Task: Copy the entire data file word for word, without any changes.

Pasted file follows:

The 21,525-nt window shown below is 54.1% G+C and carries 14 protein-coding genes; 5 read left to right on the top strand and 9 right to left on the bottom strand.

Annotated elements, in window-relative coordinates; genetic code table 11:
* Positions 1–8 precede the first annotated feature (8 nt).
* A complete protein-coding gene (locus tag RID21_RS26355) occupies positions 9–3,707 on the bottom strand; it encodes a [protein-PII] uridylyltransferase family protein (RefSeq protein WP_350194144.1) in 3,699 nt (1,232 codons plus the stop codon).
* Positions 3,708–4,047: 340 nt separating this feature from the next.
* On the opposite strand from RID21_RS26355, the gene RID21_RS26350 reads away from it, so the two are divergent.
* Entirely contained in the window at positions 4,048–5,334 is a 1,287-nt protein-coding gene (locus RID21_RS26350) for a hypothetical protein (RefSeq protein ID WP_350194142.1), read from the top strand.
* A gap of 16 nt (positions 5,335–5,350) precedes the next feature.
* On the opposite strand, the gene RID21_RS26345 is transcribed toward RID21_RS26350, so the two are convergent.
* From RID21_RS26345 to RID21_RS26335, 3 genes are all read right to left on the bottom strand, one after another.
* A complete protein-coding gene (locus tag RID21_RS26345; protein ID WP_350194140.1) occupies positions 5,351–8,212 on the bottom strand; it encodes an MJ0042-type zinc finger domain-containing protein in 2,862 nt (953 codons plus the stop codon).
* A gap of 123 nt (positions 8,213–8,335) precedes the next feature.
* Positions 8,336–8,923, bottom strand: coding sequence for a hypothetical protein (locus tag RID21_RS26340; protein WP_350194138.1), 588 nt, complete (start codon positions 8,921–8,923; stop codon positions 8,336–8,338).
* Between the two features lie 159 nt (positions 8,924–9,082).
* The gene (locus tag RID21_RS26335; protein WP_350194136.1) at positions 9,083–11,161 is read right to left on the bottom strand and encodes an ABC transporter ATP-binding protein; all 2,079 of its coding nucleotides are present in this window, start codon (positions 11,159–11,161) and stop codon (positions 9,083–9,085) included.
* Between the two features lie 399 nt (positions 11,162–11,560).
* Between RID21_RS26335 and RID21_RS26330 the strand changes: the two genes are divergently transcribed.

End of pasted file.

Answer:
The 21,525-nt window shown below is 54.1% G+C and carries 14 protein-coding genes; 5 read left to right on the top strand and 9 right to left on the bottom strand.

Annotated elements, in window-relative coordinates; genetic code table 11:
* Positions 1–8 precede the first annotated feature (8 nt).
* A complete protein-coding gene (locus tag RID21_RS26355) occupies positions 9–3,707 on the bottom strand; it encodes a [protein-PII] uridylyltransferase family protein (RefSeq protein WP_350194144.1) in 3,699 nt (1,232 codons plus the stop codon).
* Positions 3,708–4,047: 340 nt separating this feature from the next.
* On the opposite strand from RID21_RS26355, the gene RID21_RS26350 reads away from it, so the two are divergent.
* Entirely contained in the window at positions 4,048–5,334 is a 1,287-nt protein-coding gene (locus RID21_RS26350) for a hypothetical protein (RefSeq protein ID WP_350194142.1), read from the top strand.
* A gap of 16 nt (positions 5,335–5,350) precedes the next feature.
* On the opposite strand, the gene RID21_RS26345 is transcribed toward RID21_RS26350, so the two are convergent.
* From RID21_RS26345 to RID21_RS26335, 3 genes are all read right to left on the bottom strand, one after another.
* A complete protein-coding gene (locus tag RID21_RS26345; protein ID WP_350194140.1) occupies positions 5,351–8,212 on the bottom strand; it encodes an MJ0042-type zinc finger domain-containing protein in 2,862 nt (953 codons plus the stop codon).
* A gap of 123 nt (positions 8,213–8,335) precedes the next feature.
* Positions 8,336–8,923, bottom strand: coding sequence for a hypothetical protein (locus tag RID21_RS26340; protein WP_350194138.1), 588 nt, complete (start codon positions 8,921–8,923; stop codon positions 8,336–8,338).
* Between the two features lie 159 nt (positions 8,924–9,082).
* The gene (locus tag RID21_RS26335; protein WP_350194136.1) at positions 9,083–11,161 is read right to left on the bottom strand and encodes an ABC transporter ATP-binding protein; all 2,079 of its coding nucleotides are present in this window, start codon (positions 11,159–11,161) and stop codon (positions 9,083–9,085) included.
* Between the two features lie 399 nt (positions 11,162–11,560).
* Between RID21_RS26335 and RID21_RS26330 the strand changes: the two genes are divergently transcribed.